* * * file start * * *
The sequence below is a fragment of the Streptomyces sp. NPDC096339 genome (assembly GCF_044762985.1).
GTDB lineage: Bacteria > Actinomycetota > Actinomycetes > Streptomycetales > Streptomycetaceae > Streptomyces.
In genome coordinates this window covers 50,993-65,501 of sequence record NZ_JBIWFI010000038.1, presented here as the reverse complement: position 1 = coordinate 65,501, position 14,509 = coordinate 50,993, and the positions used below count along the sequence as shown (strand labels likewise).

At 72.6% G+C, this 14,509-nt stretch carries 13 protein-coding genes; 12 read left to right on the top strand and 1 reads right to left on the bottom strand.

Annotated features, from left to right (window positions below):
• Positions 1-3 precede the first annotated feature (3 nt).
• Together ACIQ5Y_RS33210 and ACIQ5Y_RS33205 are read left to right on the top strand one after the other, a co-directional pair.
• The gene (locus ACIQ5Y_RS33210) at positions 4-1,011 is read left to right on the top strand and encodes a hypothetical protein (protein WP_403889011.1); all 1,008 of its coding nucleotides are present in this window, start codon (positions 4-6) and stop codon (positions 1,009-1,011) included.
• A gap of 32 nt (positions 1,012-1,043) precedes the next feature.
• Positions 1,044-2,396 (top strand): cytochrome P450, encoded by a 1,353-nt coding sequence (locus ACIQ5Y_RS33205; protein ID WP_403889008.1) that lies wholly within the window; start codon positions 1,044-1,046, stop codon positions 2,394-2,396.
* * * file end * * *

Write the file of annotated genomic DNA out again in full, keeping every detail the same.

The sequence below is a fragment of the Streptomyces sp. NPDC096339 genome (assembly GCF_044762985.1).
GTDB lineage: Bacteria > Actinomycetota > Actinomycetes > Streptomycetales > Streptomycetaceae > Streptomyces.
In genome coordinates this window covers 50,993-65,501 of sequence record NZ_JBIWFI010000038.1, presented here as the reverse complement: position 1 = coordinate 65,501, position 14,509 = coordinate 50,993, and the positions used below count along the sequence as shown (strand labels likewise).

At 72.6% G+C, this 14,509-nt stretch carries 13 protein-coding genes; 12 read left to right on the top strand and 1 reads right to left on the bottom strand.

Annotated features, from left to right (window positions below):
• Positions 1-3 precede the first annotated feature (3 nt).
• Together ACIQ5Y_RS33210 and ACIQ5Y_RS33205 are read left to right on the top strand one after the other, a co-directional pair.
• The gene (locus ACIQ5Y_RS33210) at positions 4-1,011 is read left to right on the top strand and encodes a hypothetical protein (protein WP_403889011.1); all 1,008 of its coding nucleotides are present in this window, start codon (positions 4-6) and stop codon (positions 1,009-1,011) included.
• A gap of 32 nt (positions 1,012-1,043) precedes the next feature.
• Positions 1,044-2,396 (top strand): cytochrome P450, encoded by a 1,353-nt coding sequence (locus ACIQ5Y_RS33205; protein ID WP_403889008.1) that lies wholly within the window; start codon positions 1,044-1,046, stop codon positions 2,394-2,396.